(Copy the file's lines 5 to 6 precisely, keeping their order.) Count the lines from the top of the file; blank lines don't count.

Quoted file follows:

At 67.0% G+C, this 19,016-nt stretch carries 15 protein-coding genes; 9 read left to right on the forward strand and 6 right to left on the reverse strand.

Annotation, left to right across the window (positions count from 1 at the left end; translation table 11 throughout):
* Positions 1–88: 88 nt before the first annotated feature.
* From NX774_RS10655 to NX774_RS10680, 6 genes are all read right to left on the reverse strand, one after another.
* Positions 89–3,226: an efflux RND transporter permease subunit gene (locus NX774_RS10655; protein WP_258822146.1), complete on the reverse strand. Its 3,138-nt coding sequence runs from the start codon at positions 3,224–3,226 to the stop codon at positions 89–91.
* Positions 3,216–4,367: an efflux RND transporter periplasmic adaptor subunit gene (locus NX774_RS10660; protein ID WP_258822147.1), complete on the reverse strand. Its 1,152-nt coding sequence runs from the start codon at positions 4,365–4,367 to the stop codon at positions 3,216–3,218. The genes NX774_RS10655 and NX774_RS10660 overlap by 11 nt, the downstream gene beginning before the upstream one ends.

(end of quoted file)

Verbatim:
* Positions 89–3,226: an efflux RND transporter permease subunit gene (locus NX774_RS10655; protein WP_258822146.1), complete on the reverse strand. Its 3,138-nt coding sequence runs from the start codon at positions 3,224–3,226 to the stop codon at positions 89–91.
* Positions 3,216–4,367: an efflux RND transporter periplasmic adaptor subunit gene (locus NX774_RS10660; protein ID WP_258822147.1), complete on the reverse strand. Its 1,152-nt coding sequence runs from the start codon at positions 4,365–4,367 to the stop codon at positions 3,216–3,218. The genes NX774_RS10655 and NX774_RS10660 overlap by 11 nt, the downstream gene beginning before the upstream one ends.